Campaign season is expected to wind down soon, with a race for the presidency remains competitive, as well as a congressional race in Nebraska’s 2nd district. Less talked about is the season’s race for U.S. Senate, which has been colorful, to say the least.
The reason no one talks about this Senate race is that the polls have had incumbent Senator Ben Sasse up by a wide margin for months, RealClearPolitics rates the Senate race as “Safe GOP.” However, an upset is always possible.
Sen. Sasse has been highlighting accomplishments from his first term such as cutting regulations, seeking retribution against the Chinese government for their failings on issues such as the Coronavirus pandemic and spearheading pro-life legislation.
“He’s a born leader,” said Taylor Sliva of the Sasse campaign. “Senator Sasse is a dad and fifth-generation Nebraskan and consistently has one of the most conservative voting records in the Senate.”
Chris Janicek, his challenger who won the Democratic nomination in May, challenged Sen. Sasse on his response to issues such as the COVID-19 pandemic, as well as his votes to repeal the Affordable Care Act. Janicek is a businessman and owner of “Cupcake Omaha,” working in the Dundee community for some time.
Sliva said that Sen. Sasse has been prioritizing common-sense legislation when responding to COVID.
“Let’s pass relief legislation that is actually about relief. We should prioritize: vaccine development, helping small businesses and making sure our schools and medical communities have the resources they need,” Sliva said.
Shortly after winning the nomination, texts were released that show Chris Janicek making lewd comments about one of his staffers, in response the Nebraska Democratic Party called for his resignation. While Janicek apologized for the text, he did not step down, which led to the Nebraska Democratic Party nominating Preston Love Jr. as a write-in candidate.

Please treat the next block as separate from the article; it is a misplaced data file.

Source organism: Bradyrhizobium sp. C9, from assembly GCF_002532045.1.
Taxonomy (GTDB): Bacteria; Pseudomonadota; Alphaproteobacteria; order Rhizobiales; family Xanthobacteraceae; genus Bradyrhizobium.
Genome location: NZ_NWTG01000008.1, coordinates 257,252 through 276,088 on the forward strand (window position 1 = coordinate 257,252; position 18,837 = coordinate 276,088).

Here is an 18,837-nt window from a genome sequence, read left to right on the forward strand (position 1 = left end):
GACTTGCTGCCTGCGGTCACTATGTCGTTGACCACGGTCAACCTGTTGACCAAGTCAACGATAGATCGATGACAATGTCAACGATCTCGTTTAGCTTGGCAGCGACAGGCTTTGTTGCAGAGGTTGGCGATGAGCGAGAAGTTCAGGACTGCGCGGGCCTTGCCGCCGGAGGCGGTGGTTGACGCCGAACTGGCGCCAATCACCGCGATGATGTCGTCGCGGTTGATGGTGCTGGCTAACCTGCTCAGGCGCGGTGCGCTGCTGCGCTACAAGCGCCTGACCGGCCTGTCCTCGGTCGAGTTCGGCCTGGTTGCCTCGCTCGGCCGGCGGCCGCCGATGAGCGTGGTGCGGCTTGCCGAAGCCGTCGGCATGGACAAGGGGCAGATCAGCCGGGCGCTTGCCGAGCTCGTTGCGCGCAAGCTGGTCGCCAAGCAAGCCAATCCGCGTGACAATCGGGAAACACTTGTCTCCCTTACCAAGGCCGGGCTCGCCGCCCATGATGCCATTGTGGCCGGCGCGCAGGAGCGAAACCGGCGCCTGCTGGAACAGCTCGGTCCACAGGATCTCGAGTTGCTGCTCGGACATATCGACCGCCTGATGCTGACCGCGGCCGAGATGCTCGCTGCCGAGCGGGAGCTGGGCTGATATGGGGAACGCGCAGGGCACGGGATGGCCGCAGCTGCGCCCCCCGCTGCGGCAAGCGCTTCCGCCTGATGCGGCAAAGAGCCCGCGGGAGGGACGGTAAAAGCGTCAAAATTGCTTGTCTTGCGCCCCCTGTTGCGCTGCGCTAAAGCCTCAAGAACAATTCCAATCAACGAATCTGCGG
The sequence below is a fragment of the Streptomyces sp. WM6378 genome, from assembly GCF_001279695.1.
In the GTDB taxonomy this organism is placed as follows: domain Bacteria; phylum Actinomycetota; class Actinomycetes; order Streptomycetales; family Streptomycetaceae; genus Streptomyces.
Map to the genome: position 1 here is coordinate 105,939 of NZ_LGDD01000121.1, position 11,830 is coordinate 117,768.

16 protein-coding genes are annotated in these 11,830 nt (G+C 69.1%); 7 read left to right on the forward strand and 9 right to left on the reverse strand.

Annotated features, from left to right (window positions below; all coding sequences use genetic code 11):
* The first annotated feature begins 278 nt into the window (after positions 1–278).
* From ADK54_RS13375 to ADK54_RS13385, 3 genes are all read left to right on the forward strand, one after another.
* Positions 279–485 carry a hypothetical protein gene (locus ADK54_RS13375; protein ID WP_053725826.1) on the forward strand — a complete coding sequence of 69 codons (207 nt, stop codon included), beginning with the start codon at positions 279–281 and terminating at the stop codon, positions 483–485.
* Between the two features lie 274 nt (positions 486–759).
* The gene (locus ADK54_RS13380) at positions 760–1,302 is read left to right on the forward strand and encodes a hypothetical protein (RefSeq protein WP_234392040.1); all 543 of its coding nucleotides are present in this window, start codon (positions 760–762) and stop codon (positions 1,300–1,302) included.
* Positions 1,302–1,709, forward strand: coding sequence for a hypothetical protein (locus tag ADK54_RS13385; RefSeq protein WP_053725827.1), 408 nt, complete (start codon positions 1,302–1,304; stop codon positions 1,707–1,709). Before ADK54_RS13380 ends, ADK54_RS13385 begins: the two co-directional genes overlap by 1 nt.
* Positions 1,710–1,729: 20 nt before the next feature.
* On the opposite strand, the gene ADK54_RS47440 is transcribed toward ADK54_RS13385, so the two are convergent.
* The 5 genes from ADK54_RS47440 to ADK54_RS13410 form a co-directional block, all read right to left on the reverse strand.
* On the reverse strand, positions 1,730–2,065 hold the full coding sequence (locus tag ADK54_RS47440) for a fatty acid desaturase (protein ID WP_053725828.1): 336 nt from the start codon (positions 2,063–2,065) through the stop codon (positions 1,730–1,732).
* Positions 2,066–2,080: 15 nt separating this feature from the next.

“I was one of the party officers that weighed in on the decision,” said Love on the choice to strip Janicek of the resources normally offered to Democratic nominees and call for his resignation. “I told him that he has a lot of friends in the party and that his stepping down is the best move for right now. He didn’t do that.”
Love has been a presence in the Omaha community for decades. He has always been involved in politics, advising and managing campaigns such as Jesse Jackson’s in the 1984 Democratic primaries. He was also the first Vice President of the Omaha NAACP. Love is also a professor at UNO, teaching in Black Studies.
COVID-19 is one of the biggest issues Love wants to tackle if elected.
“We in North Omaha have worked hard in containing the virus and addressing the various disparities [racial, socioeconomic, et. al], we worked hard on tracking the viruses impact in the community, and I think I can bring some of that community leadership to the Senate,” said Love.
Love does not have a substantial war chest, having only announcing his candidacy this past fall.
“I had fifty dollars to my name when I announced. The lack of visibility may have caused some issues, but I’m proud of how well my staff has done,” said Love.
Love hasn’t shot any attack ads against Sen. Sasse or Janicek and has avoided bringing in or spending outside money in excess.
“We’ve ran a true grassroots campaign,” Love said.
The polls will be open all day tomorrow, ballots will be accepted up until the polls close at 8 p.m. tonight.